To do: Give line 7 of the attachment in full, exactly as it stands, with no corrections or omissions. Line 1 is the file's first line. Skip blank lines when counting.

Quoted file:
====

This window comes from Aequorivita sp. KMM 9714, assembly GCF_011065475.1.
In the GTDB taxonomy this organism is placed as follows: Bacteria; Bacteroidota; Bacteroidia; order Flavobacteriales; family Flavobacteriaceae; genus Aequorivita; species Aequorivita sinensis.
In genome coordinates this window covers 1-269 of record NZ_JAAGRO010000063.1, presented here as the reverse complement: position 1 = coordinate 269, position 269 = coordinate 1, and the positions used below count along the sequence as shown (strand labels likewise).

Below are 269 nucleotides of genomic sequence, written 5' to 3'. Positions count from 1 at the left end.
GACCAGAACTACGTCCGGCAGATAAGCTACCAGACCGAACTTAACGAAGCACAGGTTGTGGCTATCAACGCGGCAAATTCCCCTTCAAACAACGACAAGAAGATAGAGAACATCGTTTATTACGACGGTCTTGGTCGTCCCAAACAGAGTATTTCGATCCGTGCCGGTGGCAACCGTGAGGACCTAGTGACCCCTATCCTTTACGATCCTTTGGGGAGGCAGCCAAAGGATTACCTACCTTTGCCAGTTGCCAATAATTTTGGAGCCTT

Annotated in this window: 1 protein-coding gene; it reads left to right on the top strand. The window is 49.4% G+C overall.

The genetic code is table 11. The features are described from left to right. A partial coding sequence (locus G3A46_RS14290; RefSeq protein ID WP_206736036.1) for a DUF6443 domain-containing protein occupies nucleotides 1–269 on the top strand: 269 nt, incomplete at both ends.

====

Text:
The genetic code is table 11. The features are described from left to right. A partial coding sequence (locus G3A46_RS14290; RefSeq protein ID WP_206736036.1) for a DUF6443 domain-containing protein occupies nucleotides 1–269 on the top strand: 269 nt, incomplete at both ends.